The Story a Year Later
The Global Ethic – How it Came to Be
by Daniel Gómez-Ibáñez
The historic document, Towards a Global Ethic – An Initial Declaration, was one of the most significant outcomes of the 1993 Parliament of the World’s Religions. More than 200 scholars, religious leaders, and theologians from the world’s religions were consulted during a two-year period. During the Parliament itself, the declaration was signed by over a hundred religious and spiritual leaders from all over the world. Since then, it has been signed by hundreds more people.
The Global Ethic, as it is more commonly known, clearly states that certain moral commitments are not variously interpreted according to the cultures of each country. Fundamental to the religious faiths of all the world’s peoples is the requirement to treat all persons humanely, without exception. Also fundamental to the religious faiths is the Golden Rule, as well as a demand for peace and justice.
A major achievement of the Global Ethic is that agreement was found. In a world which sometimes seems drenched with the blood of inter-religious wars, identifying a certain number of moral principles shared by the world’s religions is perhaps even more significant than the details of the document itself.
Seeds of Collaboration
The seeds of the present document were planted in 1988 and 1989 in separate developments in Europe and North America. First, in 1988 the Council for a Parliament of the World’s Religions was formed in Chicago to organize a centennial celebration of the 1893 World’s Parliament of Religions that would focus on the encounter of religion and issues of critical importance to the world.
Second, at the University of Tübingen in Germany, Professor Hans Küng was engaged in a search for a new world ethic grounded in the critical issues of the world. At the heart of his concerns: “It has become increasingly clear to me in recent years that the one world in which we live has a chance of survival only if there is no longer any room in it for spheres of differing, contradictory and even antagonistic ethics. This one world needs one basic ethic. This one world society certainly does not need a unitary religion and a unitary ideology, but it does need some norms, values, ideals, and goals to bring it together and to be binding on it.”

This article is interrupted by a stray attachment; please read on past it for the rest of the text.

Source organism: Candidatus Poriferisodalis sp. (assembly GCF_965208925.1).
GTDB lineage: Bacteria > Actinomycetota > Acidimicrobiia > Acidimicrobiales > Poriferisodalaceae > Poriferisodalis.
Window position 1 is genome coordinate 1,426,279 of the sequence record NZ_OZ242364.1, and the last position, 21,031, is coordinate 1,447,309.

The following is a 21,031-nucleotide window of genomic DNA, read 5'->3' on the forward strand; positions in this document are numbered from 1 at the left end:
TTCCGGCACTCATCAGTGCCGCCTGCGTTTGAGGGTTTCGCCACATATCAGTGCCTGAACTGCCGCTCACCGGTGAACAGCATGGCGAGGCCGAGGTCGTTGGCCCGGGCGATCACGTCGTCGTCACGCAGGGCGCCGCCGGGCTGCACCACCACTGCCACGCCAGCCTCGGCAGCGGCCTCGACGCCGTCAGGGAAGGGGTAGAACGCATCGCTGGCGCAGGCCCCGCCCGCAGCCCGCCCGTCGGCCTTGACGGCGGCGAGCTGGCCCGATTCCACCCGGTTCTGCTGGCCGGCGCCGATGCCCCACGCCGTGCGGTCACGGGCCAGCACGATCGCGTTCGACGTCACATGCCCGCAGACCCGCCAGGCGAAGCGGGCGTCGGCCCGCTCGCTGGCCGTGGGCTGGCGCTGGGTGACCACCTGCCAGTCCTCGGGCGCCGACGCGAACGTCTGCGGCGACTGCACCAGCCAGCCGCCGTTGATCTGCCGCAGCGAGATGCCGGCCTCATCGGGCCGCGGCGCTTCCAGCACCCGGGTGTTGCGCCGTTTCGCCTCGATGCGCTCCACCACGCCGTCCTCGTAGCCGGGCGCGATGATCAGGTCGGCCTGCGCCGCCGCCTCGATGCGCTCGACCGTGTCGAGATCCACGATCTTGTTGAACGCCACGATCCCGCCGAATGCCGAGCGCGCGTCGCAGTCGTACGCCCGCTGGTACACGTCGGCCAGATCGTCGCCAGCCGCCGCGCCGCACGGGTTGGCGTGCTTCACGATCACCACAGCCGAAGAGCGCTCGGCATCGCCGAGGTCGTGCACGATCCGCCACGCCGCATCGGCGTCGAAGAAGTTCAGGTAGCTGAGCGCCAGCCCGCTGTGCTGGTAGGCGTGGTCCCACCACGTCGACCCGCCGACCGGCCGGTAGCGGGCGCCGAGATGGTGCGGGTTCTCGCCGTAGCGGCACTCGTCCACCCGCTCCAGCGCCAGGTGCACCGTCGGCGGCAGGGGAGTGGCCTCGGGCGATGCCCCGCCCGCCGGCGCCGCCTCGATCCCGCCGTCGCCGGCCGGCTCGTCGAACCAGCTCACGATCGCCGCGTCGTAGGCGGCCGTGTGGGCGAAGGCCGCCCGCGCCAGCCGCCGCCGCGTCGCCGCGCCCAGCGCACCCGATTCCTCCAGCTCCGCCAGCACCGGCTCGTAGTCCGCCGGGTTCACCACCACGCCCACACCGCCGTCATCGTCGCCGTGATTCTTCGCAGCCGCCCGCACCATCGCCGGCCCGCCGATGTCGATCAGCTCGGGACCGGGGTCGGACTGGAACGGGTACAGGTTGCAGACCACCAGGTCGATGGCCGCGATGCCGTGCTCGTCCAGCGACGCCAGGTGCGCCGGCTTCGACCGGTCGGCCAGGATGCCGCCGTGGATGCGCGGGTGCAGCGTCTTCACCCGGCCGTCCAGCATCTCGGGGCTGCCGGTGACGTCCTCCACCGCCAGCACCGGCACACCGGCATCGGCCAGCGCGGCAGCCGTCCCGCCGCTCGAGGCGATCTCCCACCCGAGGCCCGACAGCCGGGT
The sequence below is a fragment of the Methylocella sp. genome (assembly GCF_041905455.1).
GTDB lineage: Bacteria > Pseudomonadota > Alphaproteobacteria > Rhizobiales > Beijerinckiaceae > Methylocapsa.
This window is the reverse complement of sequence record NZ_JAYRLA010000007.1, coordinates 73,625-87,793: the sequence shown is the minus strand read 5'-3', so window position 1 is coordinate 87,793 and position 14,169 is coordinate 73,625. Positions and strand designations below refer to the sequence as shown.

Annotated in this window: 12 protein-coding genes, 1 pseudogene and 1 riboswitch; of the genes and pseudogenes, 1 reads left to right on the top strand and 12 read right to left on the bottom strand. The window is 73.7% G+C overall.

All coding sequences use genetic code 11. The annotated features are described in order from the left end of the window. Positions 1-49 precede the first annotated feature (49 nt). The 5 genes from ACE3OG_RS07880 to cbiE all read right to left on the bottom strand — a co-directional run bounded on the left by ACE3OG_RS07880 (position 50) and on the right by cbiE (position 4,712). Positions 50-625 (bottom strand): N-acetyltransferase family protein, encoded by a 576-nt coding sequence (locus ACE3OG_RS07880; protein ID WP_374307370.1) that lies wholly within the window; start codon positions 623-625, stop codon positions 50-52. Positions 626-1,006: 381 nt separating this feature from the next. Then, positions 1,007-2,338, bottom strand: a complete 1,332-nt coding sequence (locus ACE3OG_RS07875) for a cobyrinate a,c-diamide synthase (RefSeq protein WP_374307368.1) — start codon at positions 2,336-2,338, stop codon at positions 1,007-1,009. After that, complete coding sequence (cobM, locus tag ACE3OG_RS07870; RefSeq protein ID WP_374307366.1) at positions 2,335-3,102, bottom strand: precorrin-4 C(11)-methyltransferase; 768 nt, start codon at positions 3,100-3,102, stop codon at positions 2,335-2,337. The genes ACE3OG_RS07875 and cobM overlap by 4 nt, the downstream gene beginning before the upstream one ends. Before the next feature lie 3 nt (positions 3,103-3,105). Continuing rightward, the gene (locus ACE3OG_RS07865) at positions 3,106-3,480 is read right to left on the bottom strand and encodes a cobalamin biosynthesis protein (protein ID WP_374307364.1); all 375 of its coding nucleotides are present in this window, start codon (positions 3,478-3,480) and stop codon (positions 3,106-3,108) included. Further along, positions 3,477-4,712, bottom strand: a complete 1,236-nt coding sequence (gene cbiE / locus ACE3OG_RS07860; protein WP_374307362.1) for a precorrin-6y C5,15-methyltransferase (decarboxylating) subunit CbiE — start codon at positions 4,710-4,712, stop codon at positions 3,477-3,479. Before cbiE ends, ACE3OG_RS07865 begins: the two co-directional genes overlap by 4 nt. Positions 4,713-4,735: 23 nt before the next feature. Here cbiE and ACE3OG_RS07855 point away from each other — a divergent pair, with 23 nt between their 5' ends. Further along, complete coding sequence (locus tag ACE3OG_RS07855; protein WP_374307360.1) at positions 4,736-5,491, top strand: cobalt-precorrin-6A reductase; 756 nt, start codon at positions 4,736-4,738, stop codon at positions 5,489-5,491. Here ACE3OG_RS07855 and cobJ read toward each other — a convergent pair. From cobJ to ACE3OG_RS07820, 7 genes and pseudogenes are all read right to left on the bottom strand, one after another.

The paths of Parliament organizers and Professor Küng crossed in 1989 when he came to speak at the University of Chicago about his concerns and the manifesto on which he was working, Global Responsibility: In Search of a New World Ethic. After a subsequent exchange of letters, Professor Küng agreed that the 1993 Parliament would be the ideal launch for a global ethic which might be endorsed by the world’s best known religious and spiritual leaders. Though Küng never supposed that he would be involved in drafting this ethic, the executive director of the Council, Dr. Daniel Gómez-Ibáñez, traveled to Tübingen to persuade him to do so.
Once Professor Küng had accepted the challenge, he decided that the Global Ethic should be based on principles that religious and non-religious persons alike would recognize as valid. To achieve this, he did not include sectarian dogma or theology and, to avoid emphasizing one religion over another, the document contains no quotes from sacred texts. And, since not all religions are theistic (Buddhism being the best-known example), the Global Ethic makes no references to God.
Still, Professor Küng did not want to produce a merely secular declaration, something which would have been more appropriate for the world of jurisprudence, laws, and rights. The United Nations Universal Declaration of Human Rights, for example, is such a document. The global ethic is not about rights. It is about responsibilities. The values, standards, and attitudes expressed in the ethic are not intended to be negotiable or the subject of legislation or litigation. They are statements intended to resonate in the hearts of individuals.